Feb 14, 2020
Move aside, laksa. Three eateries in Singapore give their take on Hokkaido’s famous curry dishes.
Hokkaido might be the home of seafood, dairy products and miso ramen. But Japan’s northernmost prefecture is also famed for its curry dishes, namely soup curry and white curry. These regional varieties are just as popular, if not more, than quintessential curry rice (kare raisu).
Soup curry (supu kare) is thinner and broth-like, served with coarsely-cut vegetables and a chicken leg. Invented by a Sapporo café in the 1970s, it was inspired by Chinese medicinal soups and curries from Indonesia, Thailand, Sri Lanka and India. By the 2000s, the Hokkaido capital had become ground zero for soup curry in Japan. Soup curry is a showcase of regional vegetables while also offering diners a tasty kick, with different spices like curry powder, turmeric and garam masala.
White curry is a newer creation that rode in on Japan’s white food trend in the 1990s and 2000s, which saw a boom in white-coloured food from burgers to tea. It was created by a chef at the Sapporo Prince Hotel, after he became inspired by the snowy cityscape around him. White curry is more similar to curry rice. Chefs use roux thickener along with milk, spices such as pepper, but with zero turmeric. It looks like a creamy stew but tastes like a sweeter, milder yet spicy curry. Like soup curry, vegetables are cut into chunks and flash fried, so their bright colours are set nicely against the dish’s whiteness.
Either way, Hokkaido’s curries are comfort foods not just in winter but throughout the year. Three Hokkaido curry experts in Singapore share their stories of the dish.
Bubbly and chatty, Kunming-born Zhong Wan Shan might not be your conventional Japanese restaurant manager in Singapore. But her experience running a restaurant in Kyoto for 10 years shines through as she greets curious customers with warmth. Opened three years ago, Tengawa Hokkaido White Curry was started by her Singaporean husband, who works in the food export business. The couple also own a sushi restaurant in Paya Lebar and an izakaya in Kunming.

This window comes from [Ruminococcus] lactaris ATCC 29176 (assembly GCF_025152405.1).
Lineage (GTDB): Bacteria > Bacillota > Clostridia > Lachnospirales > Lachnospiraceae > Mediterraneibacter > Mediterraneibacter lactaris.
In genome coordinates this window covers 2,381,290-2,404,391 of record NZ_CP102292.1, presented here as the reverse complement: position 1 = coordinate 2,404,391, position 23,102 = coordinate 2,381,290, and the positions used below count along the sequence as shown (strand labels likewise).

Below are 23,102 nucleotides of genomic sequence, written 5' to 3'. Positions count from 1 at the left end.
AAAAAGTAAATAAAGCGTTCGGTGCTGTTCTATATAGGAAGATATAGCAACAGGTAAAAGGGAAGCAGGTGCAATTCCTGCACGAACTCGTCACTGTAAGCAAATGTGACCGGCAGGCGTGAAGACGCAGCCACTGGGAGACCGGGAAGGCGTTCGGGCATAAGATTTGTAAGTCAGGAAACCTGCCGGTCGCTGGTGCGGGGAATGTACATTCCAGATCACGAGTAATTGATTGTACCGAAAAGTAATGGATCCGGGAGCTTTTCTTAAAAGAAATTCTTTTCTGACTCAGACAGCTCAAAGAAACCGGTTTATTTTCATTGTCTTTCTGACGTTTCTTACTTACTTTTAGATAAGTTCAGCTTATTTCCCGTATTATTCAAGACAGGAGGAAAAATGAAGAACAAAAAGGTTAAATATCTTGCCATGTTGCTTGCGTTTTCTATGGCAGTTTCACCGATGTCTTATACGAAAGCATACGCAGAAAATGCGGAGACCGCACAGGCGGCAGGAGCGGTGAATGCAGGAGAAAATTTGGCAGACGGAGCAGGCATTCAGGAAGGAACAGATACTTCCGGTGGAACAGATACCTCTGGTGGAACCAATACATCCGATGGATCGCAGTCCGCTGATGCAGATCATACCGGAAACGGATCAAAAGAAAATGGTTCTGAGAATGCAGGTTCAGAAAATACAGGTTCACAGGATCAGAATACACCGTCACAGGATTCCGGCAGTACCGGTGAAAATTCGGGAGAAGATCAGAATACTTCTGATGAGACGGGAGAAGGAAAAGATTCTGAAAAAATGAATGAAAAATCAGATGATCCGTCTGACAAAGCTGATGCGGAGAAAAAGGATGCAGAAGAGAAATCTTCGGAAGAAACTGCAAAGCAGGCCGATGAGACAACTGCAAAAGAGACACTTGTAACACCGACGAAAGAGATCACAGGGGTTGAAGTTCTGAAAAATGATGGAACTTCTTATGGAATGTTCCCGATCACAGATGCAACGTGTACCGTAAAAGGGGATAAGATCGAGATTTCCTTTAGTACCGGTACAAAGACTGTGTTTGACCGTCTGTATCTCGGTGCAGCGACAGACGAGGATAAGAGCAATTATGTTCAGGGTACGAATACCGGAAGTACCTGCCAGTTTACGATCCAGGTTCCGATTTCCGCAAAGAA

Zhong, who is fully conversant in Japanese, says: “People are still very curious about this dish, even Japanese people who’ve never seen it before and now have grown to like it. They think it looks like stew but once they try it, it tastes like curry. It’s unusual and nice.”
The first white curry restaurant in Singapore, Tengawa banks on a white food trend that originated in Sapporo and is now popular throughout Japan. Its white curry is similar to conventional Japanese curry but uses milk and lots of pepper. In fact, Zhong hints that a future menu item is on the cards: a twist on another Sapporo speciality, soup curry, although it is not ready at the moment.
“My husband tried white curry in Hokkaido a few years ago. The weather was cold but after eating the dish, he felt warm and comfortable. He knew Singapore did not have this dish so he thought he could bring it here. Because he worked in Japan, he knew many Japanese friends. He was introduced to a Hokkaido chef with over 30 years of experience, who helped him create the recipe for our white curry.”
“White curry in Japan tends to be mild, thick and milky, maybe too rich. We thought we could make it more enjoyable for Singaporeans. So we experimented in the kitchen for three months until we found the right recipe with the chef from Hokkaido and two other Japanese chefs in Singapore. We created a stronger curry taste that’s less milky. I also created our white curry ramen, which is unique and quite popular with customers.”
“In the beginning, not many people accepted the taste, so we refined the recipe even further. Now, our customers really enjoy it, even though white curry in Singapore is still very new. I think it’s left a deep impression. It’s also served warm, not hot, and isn’t so spicy, which is good for families. Children and the elderly alike can enjoy it.”
“We use Hokkaido milk, imported squid, octopus and oysters from Japan. We also cook every dish when it is ordered, so customers get their food freshly cooked. You might need to wait a little if we are crowded, especially at lunchtime, but the wait is worth it.”
“We use fresh, high-quality ingredients and serve our white curry warm, not hot, for customers to enjoy the taste better.”
Tengawa Hokkaido White Curry is at #02-16 Millenia Walk.